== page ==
Jazz and Sociology

I have no musical pedigree, or ability. I have experienced this ‘lack’ the more so since moving to the village of Mickleham, which seems to have more than its fair share of talent. Stand-out musicians include Clare Kennington, a superb soloist on the violin, and sister Georgie, whose jazz singing I have enthusiastically blogged about already. Annette has joined an impressive choir presided over by Juliet Hornby, with Lynda Chang (and sometimes Tracy Kennington) accompanying on the piano, so I am aware of what ‘amateurs’ can do. (I should add here that David Kennington too shares the family’s gifts and more than holds his own in the choir.)

Eschewing my parents offer of music lessons in early adolescence and settling thereafter for intermittently enjoying ‘the noise it makes’, I only came alive when a trip to New Orleans was on the cards and I bought a handful of jazz cassettes (yes, it was 30+ years ago). I discovered not only pre-eminent players like Louis Armstrong and his ‘Hot Fives’, but also the Creole-like mix of blues and jazz in all its pre-modern guises. As for the visit itself, I fell in love with this African-cum-European outpost in southern USA. I was totally unprepared for a city that oozed its own musicality. There were plenty of jazz venues, including the legendary Preservation Hall and the dives of Bourbon Street. But there were ubiquitous jamming sessions: tram drivers would carry their instruments at their sides, primed and ready for opportunities to play. I collected more cassettes, Jelly Roll Morton in the brothels of North-of-French-Quarter ‘Storyville’, following Armstrong’s shift to King Oliver’s band in Chicago, and encompassing the distinctive styles, post-traditional as well as pre-modern, to be found in other US cities. I liked much of what I was hearing. Over time sax players drifted to the top of my list of favourites, but then there was Bix and Miles and, uniquely, Billy Holiday, whose voice came hard and straight out of her disjointed lifeworld.

I like what I like, which is quite a lot of jazz (although I draw my lines, often at ‘white’ West Coast efforts). But – an occupational hazard this – I began to ask sociological-type questions. I was aware of Howard Becker’s shrewd, semi-autobiographical and seminal essays, but my interests were different. I rapidly came to see (blues-based) jazz as ‘black music’. I felt almost affronted listening to ‘white’ performances or recordings. But what did this mean? How can music be black or white? And, a query beyond, how can music communicate? And within what parameters? A side-issue: how come musicians like my all-time hero Charlie Parker could improvise sublimely while out of his socks on heroin?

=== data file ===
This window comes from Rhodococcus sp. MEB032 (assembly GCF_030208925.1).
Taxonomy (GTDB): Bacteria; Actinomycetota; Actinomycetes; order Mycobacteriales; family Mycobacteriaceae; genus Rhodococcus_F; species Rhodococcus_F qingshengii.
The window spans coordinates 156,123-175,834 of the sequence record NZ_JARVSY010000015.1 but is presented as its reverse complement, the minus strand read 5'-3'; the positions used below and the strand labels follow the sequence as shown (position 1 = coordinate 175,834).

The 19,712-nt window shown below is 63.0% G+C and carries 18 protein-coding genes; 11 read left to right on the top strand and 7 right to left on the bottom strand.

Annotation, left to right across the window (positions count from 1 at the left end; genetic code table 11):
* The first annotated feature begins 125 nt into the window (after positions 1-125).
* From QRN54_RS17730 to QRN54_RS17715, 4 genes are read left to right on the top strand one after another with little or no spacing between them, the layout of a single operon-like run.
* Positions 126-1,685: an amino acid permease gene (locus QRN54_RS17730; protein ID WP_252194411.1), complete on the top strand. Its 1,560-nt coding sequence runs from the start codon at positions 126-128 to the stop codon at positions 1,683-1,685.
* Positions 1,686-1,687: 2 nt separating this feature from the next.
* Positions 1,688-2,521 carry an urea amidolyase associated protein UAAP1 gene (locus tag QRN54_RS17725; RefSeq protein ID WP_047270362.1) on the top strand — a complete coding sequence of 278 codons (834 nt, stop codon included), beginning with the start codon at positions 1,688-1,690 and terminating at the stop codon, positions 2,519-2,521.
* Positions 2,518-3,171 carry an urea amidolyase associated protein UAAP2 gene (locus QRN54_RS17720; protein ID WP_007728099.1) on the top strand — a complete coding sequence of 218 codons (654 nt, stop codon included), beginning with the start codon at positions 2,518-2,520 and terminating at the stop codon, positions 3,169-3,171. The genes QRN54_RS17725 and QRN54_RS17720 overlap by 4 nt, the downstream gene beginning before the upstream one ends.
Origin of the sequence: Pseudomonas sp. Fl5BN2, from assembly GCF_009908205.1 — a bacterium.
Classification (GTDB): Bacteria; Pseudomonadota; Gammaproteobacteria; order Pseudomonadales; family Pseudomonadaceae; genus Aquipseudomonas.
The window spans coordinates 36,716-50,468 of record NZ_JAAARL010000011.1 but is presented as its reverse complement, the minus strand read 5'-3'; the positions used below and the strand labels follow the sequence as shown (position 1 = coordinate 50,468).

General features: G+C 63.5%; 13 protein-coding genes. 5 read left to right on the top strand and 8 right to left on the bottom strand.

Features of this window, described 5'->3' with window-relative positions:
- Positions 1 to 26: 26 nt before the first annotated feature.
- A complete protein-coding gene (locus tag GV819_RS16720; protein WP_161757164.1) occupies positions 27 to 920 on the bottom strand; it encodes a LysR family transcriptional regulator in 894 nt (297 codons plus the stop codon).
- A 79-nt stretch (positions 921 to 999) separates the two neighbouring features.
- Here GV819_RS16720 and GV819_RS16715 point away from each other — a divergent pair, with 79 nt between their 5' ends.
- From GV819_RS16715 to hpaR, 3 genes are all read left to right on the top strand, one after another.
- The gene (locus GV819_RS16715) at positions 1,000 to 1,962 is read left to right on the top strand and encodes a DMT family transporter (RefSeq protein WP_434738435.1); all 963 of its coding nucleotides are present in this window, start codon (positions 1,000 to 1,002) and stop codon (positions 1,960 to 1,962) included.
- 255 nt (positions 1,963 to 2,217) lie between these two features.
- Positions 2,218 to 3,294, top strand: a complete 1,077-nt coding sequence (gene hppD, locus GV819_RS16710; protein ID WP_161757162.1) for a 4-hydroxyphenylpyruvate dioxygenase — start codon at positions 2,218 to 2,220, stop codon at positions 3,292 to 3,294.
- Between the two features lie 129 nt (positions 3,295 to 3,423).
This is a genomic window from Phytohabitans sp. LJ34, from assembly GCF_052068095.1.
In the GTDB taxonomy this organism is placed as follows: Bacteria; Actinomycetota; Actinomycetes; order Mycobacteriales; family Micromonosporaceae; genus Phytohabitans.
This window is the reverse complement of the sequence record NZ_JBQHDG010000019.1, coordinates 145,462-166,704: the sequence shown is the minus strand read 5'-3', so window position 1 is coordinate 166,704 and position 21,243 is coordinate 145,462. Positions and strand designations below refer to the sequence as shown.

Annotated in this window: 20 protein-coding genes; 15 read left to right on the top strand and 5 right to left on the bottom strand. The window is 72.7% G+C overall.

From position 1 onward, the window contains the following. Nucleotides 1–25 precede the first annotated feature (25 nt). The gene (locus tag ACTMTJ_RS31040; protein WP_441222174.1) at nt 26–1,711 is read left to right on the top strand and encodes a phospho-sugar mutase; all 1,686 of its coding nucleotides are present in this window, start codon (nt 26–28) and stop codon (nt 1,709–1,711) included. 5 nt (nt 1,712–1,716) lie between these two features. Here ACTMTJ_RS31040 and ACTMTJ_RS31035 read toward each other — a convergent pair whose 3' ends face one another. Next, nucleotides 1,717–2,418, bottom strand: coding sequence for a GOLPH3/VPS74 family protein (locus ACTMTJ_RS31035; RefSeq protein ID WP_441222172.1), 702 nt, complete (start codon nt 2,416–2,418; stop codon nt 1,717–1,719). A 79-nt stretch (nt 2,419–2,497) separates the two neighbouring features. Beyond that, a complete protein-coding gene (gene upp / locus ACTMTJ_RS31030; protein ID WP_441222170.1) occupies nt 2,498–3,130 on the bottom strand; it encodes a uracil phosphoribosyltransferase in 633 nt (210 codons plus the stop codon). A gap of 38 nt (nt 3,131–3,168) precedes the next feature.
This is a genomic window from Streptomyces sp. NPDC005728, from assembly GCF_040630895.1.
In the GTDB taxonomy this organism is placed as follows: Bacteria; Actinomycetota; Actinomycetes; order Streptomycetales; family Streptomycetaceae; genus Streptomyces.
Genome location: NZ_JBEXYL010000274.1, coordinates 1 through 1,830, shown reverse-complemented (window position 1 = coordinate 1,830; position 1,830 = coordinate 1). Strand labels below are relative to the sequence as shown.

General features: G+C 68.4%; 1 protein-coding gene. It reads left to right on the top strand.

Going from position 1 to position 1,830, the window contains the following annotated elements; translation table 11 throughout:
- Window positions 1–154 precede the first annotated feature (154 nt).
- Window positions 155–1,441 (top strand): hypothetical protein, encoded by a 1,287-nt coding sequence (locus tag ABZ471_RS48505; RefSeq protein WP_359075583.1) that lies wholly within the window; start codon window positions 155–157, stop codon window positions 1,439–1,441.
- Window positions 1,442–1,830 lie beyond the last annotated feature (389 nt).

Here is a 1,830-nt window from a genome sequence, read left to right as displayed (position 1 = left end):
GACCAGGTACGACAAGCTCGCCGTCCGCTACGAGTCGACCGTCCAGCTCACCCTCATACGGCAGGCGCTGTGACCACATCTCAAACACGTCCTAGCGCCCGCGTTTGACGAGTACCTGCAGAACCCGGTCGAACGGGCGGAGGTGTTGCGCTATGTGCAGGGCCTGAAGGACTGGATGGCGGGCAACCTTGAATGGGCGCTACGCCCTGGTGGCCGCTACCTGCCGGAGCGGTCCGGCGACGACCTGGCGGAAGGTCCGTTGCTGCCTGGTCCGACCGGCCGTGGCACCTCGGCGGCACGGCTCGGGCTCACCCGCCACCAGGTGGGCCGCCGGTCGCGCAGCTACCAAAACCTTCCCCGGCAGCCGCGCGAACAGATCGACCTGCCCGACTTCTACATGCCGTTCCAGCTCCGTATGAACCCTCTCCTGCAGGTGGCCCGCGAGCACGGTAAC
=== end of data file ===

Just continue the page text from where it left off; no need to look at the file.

In this blog I suggest an answer or two to these questions, and I do so – with cool if risky abandon – without consulting the views of others, musicians or fellow-academics. In other words, I am on a learning curve and inviting feedback and dissent.

Here are a number of hypotheses up for grabs and ‘testing’:

AGENCY IS STRUCTURED, AND JAZZ PERFORMANCE TRACKS THE INDIVIDUAL ‘SOUL’ AS IT EMERGES, EVEN OCCASIONALLY ESCAPES, FROM ITS SOCIAL HINTERLAND

This may need a comment or two of elucidation. The notion that agency is structured merely recognizes that we are all in part products of our social circumstances (as well as of our genes, psychological makeup and so on). Class, gender, ethnicity and the like demonstrably matter for who we are, who we become and the decisions we take day-to-day; which is not to say that we are lacking in free will, merely that we use it more sparingly than we think. For the jazz player, this translates as structural and cultural conditioning, contingency or happenstance (what cops up), plus a potential to differ, to improvise. We are what we do and not what we say we are; and, as Sartre spelled out, we must and do ‘take decisions’, in the process turning our back on all the alternative decisions we might have taken. Maybe this is the social source, the tap root, of the blackness of jazz. For the best part of a century, and most conspicuously in the American south, black musicians translated their lived-experience into ‘their sounds’. In doing so they drew upon an oral tradition. Classical music’s roots lie in written scores (open to interpretation of course); not those of blues and jazz. The voice of jazz, to me at least, remains obstinately and importantly black in this sense.

JAZZ IS A POLITICAL STATEMENT AGAINST RACISM

Marxist historian Eric Hobsbaum, faking an identity, tracked jazz to its black and radical basics: it has always been associated with leftwing politics and rebellion as well as beards and sandals. The southern states of the USA remained resolutely racist until, and in many ways through, the civil rights protests of the 1960s. Billy Holiday and her black consociates had grown used to entering and exiting venues by their own ‘back door’. In the postwar era of bebop, black musicians fought back in ways they may or may not have been able to articulate if challenged. Not only were blues and jazz their music; but they consciously performed solos no white counterpart could cope with. Nor did they need a political manifesto to do so. Listen to Parker’s ‘Ornithology’, high on drugs or not; and then Coltrane; and ultimately, I guess, Ornette Coleman’s free jazz. And who could miss out Miles Davis (as competent at reinventing himself as David Bowie in quite another genre, even onto the electronic scene)? Musicians, to my mind, made (and continue to make) statements, sometimes reflexively, sometimes not;and no black citizen of the USA, Britain or other Occidental countries past and present has not experienced racism as a personal or family affront and grown angry in consequence.

MUSIC COMMUNICATES, BUT MOSTLY VIA CONVENTION AND IN CONTEXT

Holst’s planet suite sets parameters. Mars seems invites thoughts of war. It is readily reminiscent of bagpipes soliciting red-bloodied aggression prior to battle. There is surely something we might call, in shorthand, ‘biological’ here? Certain music stirs the blood, which is why it has been put to military use. If it falls short of commanding combat, it facilitates an appropriate mindset. But how much of this is in us? And how much is a product of convention and context? No music, or for that matter statement, is or could be interpreted in a social vacuum. I tend to think that when black jazz players strutted their stuff – style-by-style – in New Orleans, Chicago and New York, even as visitors to overseas, they not only transmitted certain messages deliberately, but even despite themselves. You can hear the angry rebuff of racist rejection or patronage, but only, or at least more acutely, if you have learned to do so.